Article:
Bamboo shoots : Asian migration, trade and business networks in South Africa

Kerby, E. (2018)

CITATION: Kerby, E. 2018. Bamboo shoots : Asian migration, trade and business networks in South Africa. Journal for Studies in Economics and Econometrics, 42(2):103-137.

The original publication is available at


Interconnected business and trade routes, or “bamboo networks” have long been recognised as engines of growth in Asia. However, as Asian migration expands to Africa, what are their impact? This paper examines the links between trade flows and Taiwanese migration in South Africa from 1975 to 1995. Constructing a bilateral trade series from novel declassified migration and trade data, two aspects of the change in trade are quantified: Firstly, how did international trade change during sanctions, vis-à-vis South Africa and its largest OECD trading partners? Secondly, using migration data, I examine the extent to which the 1975 immigration of Taiwanese investors to South Africa could have increased and diversified trade between the two countries through their investment. Three years after the lifting of sanctions, the share of South African exports to Taiwan was both greater, but importantly more diversified in the sectors in which migrants invested. Using archival accounts, I discuss the possible processes through which these changes to trade could have occurred. Known as the migrant-trade effect, the results suggest that Taiwanese entrepreneurs increased trade by forming business networks and supply chains linking them to Asian markets.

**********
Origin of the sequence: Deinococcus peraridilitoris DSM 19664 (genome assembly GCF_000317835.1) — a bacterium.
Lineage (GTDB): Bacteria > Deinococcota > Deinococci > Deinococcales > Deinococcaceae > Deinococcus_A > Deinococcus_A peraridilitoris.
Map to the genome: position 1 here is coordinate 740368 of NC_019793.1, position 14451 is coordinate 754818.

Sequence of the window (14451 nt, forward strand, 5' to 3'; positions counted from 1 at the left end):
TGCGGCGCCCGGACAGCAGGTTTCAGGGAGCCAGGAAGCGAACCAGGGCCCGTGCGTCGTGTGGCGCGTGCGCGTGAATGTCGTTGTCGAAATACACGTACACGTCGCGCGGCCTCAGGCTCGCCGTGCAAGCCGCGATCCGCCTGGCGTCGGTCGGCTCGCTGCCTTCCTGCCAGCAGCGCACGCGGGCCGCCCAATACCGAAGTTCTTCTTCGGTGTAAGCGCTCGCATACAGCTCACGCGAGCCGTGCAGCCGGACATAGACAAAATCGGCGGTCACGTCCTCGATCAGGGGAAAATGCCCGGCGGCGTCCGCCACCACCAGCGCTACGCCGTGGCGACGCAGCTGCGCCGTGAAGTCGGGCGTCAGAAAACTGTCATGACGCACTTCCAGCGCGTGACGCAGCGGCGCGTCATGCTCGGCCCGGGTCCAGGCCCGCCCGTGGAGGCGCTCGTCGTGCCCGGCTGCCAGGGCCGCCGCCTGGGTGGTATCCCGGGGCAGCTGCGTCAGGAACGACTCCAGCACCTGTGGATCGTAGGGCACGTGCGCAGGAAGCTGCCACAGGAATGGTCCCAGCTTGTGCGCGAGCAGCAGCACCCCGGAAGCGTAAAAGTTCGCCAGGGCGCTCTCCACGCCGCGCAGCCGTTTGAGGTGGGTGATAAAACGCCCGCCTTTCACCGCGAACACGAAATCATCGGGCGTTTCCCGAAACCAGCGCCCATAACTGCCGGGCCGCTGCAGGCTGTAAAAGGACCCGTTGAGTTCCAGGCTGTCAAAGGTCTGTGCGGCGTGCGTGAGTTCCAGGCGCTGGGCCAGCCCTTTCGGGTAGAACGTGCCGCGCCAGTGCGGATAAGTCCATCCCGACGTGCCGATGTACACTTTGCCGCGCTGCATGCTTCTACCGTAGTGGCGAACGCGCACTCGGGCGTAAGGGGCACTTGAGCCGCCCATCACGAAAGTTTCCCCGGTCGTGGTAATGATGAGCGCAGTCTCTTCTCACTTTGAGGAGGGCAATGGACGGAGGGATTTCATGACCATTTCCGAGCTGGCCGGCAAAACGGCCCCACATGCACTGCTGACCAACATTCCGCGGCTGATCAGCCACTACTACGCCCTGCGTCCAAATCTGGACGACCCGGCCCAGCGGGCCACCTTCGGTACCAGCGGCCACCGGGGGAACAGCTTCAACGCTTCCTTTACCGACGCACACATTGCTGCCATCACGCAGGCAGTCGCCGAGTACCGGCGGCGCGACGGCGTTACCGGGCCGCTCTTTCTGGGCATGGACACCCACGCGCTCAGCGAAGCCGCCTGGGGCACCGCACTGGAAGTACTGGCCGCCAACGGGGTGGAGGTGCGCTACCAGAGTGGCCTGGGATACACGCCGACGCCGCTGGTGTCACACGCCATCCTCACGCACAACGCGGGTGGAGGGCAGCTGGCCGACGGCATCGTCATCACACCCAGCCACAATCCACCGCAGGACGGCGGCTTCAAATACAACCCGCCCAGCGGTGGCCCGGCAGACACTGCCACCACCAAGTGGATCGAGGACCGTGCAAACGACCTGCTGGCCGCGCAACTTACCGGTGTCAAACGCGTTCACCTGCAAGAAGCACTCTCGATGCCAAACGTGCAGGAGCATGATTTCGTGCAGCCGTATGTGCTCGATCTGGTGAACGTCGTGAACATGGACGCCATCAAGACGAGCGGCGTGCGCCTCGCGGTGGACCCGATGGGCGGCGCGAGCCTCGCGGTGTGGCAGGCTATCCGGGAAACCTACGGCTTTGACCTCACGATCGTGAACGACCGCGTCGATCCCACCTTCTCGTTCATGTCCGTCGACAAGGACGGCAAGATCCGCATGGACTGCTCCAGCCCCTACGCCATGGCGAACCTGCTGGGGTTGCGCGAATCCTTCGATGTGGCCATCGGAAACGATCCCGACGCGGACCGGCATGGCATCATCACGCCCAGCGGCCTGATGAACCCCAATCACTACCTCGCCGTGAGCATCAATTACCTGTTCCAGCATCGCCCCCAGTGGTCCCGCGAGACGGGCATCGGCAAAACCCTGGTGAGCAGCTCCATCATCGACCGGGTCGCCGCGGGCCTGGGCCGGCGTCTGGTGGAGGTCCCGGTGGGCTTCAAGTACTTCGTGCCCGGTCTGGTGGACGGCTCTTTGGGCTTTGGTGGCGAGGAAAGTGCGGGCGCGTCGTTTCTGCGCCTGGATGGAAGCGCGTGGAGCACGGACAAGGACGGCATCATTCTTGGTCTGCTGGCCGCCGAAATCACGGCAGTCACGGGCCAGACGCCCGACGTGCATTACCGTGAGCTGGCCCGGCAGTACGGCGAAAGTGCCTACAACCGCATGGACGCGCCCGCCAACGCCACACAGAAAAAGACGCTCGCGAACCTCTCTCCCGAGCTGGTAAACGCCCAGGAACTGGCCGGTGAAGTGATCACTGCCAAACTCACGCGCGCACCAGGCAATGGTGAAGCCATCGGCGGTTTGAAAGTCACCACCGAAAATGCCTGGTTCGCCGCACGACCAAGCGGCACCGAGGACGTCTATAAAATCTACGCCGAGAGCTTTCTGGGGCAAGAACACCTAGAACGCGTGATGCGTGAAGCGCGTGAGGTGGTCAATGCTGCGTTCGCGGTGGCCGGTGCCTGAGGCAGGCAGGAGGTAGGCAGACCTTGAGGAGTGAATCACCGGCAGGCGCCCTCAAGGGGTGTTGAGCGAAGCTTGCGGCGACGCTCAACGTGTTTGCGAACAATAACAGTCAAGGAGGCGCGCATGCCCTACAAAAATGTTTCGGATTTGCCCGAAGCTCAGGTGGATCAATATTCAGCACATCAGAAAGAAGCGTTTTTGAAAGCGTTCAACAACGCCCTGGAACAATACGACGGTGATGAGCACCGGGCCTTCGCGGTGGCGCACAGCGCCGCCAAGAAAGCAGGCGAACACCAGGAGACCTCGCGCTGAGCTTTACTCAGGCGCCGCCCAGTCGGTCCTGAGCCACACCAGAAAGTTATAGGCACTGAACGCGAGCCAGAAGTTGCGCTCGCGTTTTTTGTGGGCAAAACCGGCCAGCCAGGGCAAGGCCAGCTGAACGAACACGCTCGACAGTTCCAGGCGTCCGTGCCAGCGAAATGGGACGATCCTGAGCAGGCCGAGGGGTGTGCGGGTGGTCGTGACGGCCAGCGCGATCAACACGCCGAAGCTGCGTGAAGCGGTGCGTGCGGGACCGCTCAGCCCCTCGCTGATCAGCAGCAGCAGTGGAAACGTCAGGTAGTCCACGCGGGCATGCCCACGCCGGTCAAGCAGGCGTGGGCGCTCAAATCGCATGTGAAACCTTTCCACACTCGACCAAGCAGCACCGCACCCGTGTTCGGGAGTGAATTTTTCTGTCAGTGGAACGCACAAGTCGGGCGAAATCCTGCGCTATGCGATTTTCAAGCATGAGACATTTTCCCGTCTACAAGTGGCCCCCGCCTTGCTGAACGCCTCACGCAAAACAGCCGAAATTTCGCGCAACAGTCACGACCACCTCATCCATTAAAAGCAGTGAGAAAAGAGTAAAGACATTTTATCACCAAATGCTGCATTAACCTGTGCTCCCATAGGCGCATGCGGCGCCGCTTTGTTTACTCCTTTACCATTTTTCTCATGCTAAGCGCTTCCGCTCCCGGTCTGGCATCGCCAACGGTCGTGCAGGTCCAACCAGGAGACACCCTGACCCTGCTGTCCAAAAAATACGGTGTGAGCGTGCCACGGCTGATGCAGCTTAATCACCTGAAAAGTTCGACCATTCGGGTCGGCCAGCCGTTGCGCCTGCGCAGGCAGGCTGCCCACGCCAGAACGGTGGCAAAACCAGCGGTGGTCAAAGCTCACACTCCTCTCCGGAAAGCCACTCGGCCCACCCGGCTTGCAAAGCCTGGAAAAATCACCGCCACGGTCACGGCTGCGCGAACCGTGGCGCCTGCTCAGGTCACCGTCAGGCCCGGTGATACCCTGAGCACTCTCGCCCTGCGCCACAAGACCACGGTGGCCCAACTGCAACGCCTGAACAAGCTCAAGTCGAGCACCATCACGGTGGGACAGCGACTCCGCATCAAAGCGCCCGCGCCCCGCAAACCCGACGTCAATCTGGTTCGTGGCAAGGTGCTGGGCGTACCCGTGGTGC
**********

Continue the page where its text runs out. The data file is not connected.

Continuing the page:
Please refer to this item in SUNScholar by using the following persistent URL:
This item appears in the following collections: